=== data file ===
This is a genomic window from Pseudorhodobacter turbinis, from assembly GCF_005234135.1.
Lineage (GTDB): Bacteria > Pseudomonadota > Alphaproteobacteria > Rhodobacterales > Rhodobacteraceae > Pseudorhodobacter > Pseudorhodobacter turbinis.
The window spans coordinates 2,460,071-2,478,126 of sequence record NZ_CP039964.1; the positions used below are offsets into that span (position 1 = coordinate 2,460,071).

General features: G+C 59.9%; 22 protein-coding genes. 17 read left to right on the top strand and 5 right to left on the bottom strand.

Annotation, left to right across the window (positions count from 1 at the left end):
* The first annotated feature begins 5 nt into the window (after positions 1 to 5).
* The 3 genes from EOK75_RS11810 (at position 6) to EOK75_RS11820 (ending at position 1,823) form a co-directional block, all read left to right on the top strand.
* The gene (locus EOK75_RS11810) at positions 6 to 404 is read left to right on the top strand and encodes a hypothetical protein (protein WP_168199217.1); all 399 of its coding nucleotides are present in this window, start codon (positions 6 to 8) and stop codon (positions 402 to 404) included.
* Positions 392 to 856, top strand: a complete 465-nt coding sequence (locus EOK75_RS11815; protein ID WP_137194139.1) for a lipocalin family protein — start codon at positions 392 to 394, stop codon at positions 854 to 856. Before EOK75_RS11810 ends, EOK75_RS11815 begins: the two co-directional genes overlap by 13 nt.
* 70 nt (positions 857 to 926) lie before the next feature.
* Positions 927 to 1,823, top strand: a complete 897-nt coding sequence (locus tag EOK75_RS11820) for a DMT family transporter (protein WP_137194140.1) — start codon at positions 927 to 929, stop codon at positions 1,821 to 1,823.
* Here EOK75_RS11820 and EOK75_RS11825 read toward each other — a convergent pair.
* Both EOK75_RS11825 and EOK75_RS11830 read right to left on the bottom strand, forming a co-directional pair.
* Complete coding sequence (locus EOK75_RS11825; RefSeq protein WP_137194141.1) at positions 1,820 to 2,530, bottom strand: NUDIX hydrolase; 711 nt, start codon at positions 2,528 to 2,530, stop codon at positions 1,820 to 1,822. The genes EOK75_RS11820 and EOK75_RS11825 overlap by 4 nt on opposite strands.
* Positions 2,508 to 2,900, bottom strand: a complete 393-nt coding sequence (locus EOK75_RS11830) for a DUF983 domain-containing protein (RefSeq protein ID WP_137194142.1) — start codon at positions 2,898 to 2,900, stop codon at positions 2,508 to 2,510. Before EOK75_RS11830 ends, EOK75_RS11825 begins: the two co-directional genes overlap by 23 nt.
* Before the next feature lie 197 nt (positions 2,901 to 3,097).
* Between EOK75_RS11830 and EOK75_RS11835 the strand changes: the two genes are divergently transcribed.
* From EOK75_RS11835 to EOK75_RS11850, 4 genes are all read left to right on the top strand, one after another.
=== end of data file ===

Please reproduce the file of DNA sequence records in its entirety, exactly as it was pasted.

This is a genomic window from Pseudorhodobacter turbinis, from assembly GCF_005234135.1.
Lineage (GTDB): Bacteria > Pseudomonadota > Alphaproteobacteria > Rhodobacterales > Rhodobacteraceae > Pseudorhodobacter > Pseudorhodobacter turbinis.
The window spans coordinates 2,460,071-2,478,126 of sequence record NZ_CP039964.1; the positions used below are offsets into that span (position 1 = coordinate 2,460,071).

General features: G+C 59.9%; 22 protein-coding genes. 17 read left to right on the top strand and 5 right to left on the bottom strand.

Annotation, left to right across the window (positions count from 1 at the left end):
* The first annotated feature begins 5 nt into the window (after positions 1 to 5).
* The 3 genes from EOK75_RS11810 (at position 6) to EOK75_RS11820 (ending at position 1,823) form a co-directional block, all read left to right on the top strand.
* The gene (locus EOK75_RS11810) at positions 6 to 404 is read left to right on the top strand and encodes a hypothetical protein (protein WP_168199217.1); all 399 of its coding nucleotides are present in this window, start codon (positions 6 to 8) and stop codon (positions 402 to 404) included.
* Positions 392 to 856, top strand: a complete 465-nt coding sequence (locus EOK75_RS11815; protein ID WP_137194139.1) for a lipocalin family protein — start codon at positions 392 to 394, stop codon at positions 854 to 856. Before EOK75_RS11810 ends, EOK75_RS11815 begins: the two co-directional genes overlap by 13 nt.
* 70 nt (positions 857 to 926) lie before the next feature.
* Positions 927 to 1,823, top strand: a complete 897-nt coding sequence (locus tag EOK75_RS11820) for a DMT family transporter (protein WP_137194140.1) — start codon at positions 927 to 929, stop codon at positions 1,821 to 1,823.
* Here EOK75_RS11820 and EOK75_RS11825 read toward each other — a convergent pair.
* Both EOK75_RS11825 and EOK75_RS11830 read right to left on the bottom strand, forming a co-directional pair.
* Complete coding sequence (locus EOK75_RS11825; RefSeq protein WP_137194141.1) at positions 1,820 to 2,530, bottom strand: NUDIX hydrolase; 711 nt, start codon at positions 2,528 to 2,530, stop codon at positions 1,820 to 1,822. The genes EOK75_RS11820 and EOK75_RS11825 overlap by 4 nt on opposite strands.
* Positions 2,508 to 2,900, bottom strand: a complete 393-nt coding sequence (locus EOK75_RS11830) for a DUF983 domain-containing protein (RefSeq protein ID WP_137194142.1) — start codon at positions 2,898 to 2,900, stop codon at positions 2,508 to 2,510. Before EOK75_RS11830 ends, EOK75_RS11825 begins: the two co-directional genes overlap by 23 nt.
* Before the next feature lie 197 nt (positions 2,901 to 3,097).
* Between EOK75_RS11830 and EOK75_RS11835 the strand changes: the two genes are divergently transcribed.
* From EOK75_RS11835 to EOK75_RS11850, 4 genes are all read left to right on the top strand, one after another.